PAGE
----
Berlin Officials To Visit Greece to Get Tips on Austerity

In an irony-laden bid to learn how to better fight its own ballooning debt, officials from the German capital are traveling to Athens to learn how Greeks implement budget cuts.

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Yiorgos Karahalis/Reuters

Tourists walk in front of the ancient Herodes Atticus theatre.

For budget travelers looking for a great location that offers history, culture and striking scenery, Athens is certainly up there on the list of destinations. So much so in fact, that the cash-strapped capital of Greece, reeling from the nation’s ongoing monetary catastrophe, is attracting a new kind of tourist: foreign government officials looking for tips on how to trim public budgets.

In a stroke of irony that won’t be lost on the Greeks, these visitors happen to be from the German capital of Berlin, reports German magazine Der Spiegel.

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Thirty-five Berlin parliamentarians and other officials plan on visiting Athens for four days in April in a trip they have christened “Learning from Greece Means Learning Victory.”

Germany is one of the main drivers of Europe’s current austerity-driven recovery plan, and officials there long scoffed at what they see as the spendthrift ways that helped make Greece the epicenter of the Euro zone’s economic instability. But Berliners have something in common with their Greek counterparts: a public debt crisis that has become increasingly debilitating and difficult to manage. Since 1990, Berlin’s debt has risen fivefold, to $84 billion. Germany’s fifteen other states contributed some $4.4 billion to the city in 2012 in an attempt to help it balance its budget.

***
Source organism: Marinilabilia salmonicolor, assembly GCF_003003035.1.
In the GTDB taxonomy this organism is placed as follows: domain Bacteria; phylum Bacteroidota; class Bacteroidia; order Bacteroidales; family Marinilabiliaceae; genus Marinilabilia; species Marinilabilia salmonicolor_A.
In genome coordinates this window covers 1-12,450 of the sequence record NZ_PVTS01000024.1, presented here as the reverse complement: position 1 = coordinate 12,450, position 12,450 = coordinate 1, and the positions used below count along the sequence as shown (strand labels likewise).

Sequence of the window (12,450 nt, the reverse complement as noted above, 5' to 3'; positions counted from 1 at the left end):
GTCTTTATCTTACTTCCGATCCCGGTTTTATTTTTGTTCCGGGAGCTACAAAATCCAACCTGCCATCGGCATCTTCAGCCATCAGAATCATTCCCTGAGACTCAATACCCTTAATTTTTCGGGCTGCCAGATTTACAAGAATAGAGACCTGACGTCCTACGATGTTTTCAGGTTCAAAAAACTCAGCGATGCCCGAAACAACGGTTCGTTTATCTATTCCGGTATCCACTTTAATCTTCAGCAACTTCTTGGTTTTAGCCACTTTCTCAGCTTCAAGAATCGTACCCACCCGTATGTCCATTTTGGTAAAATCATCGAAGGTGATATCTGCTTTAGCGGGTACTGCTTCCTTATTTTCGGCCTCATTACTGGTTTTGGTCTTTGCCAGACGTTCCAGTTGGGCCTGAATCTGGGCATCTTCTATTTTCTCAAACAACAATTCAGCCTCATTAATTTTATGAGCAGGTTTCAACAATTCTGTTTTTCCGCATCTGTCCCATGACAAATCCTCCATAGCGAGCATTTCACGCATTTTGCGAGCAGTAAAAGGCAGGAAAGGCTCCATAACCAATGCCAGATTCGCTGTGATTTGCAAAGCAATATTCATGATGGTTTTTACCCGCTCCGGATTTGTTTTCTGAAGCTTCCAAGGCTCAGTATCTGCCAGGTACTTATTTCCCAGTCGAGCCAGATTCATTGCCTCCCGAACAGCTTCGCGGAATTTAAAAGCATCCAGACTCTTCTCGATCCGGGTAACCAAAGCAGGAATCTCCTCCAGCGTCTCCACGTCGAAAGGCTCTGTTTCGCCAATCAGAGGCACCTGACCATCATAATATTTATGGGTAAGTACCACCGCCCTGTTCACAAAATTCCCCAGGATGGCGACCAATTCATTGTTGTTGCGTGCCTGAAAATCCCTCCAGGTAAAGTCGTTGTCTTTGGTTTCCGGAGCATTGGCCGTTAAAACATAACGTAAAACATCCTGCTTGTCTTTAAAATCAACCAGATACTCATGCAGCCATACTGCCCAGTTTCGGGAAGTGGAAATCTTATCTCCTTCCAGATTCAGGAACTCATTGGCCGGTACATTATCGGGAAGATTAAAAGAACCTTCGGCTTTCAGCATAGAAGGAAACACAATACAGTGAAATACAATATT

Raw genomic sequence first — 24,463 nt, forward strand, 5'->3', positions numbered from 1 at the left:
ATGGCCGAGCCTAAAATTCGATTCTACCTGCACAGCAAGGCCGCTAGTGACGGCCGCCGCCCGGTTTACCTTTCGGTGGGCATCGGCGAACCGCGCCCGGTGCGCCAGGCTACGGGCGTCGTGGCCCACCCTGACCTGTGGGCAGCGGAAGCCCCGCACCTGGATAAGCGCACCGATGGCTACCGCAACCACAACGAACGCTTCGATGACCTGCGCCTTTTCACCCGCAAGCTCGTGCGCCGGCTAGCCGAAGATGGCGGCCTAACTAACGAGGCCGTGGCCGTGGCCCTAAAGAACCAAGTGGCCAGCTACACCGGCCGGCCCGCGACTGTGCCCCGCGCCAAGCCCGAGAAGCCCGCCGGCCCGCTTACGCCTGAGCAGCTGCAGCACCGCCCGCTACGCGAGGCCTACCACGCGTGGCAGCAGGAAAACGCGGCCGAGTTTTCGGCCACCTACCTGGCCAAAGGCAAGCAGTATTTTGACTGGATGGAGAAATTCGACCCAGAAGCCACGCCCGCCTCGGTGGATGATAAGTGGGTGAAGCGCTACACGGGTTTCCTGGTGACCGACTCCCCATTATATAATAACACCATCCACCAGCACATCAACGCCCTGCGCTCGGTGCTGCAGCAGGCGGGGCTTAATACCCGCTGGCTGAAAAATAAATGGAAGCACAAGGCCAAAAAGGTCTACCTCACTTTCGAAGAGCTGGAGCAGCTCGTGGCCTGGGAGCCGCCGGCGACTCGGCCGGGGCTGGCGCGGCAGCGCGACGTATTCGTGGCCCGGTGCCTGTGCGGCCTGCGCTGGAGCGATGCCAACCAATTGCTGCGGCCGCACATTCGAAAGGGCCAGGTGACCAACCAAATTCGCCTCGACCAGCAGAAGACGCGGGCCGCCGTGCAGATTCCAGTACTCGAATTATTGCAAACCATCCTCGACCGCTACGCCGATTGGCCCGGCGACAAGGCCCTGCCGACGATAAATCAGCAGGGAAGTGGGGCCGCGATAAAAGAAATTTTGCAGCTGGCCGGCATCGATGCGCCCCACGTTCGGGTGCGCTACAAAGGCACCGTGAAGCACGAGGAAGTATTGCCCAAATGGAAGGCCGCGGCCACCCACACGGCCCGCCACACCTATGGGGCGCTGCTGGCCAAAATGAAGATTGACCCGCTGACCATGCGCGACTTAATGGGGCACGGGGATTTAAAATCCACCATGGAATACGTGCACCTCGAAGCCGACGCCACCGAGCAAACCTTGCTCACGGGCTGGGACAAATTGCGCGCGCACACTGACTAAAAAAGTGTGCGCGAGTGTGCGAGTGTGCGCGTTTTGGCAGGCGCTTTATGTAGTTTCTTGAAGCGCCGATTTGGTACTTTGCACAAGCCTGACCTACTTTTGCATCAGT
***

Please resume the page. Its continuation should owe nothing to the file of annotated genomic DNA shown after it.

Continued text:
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Austerity efforts have seemingly begun to pay off in Greece, in financial terms at least: the country managed to shrink its deficit to 8.2 per cent of its gross domestic product last year, from 10.9 per cent in 2011. Berlin officials, according to Der Spiegel, are hoping to learn from this turnaround.

But the austerity drive has come at a great cost to the Greeks. Signs of budget cuts are easily apparent on the streets of Athens. The number of homeless has soared, as squatters take over parks and boarded-up building entrances (which are proliferating as well). The strikes and riots that have plagued the city have made headlines around the world, prompting tourism to plummet: traffic through Athens International Airport was down 10% last year. For the visitors from Berlin, Athens may also offer a lesson in how not to implement austerity measures.

MORE: Reclaiming Xenophobia: The Rise of Ultra-Nationalism in Greece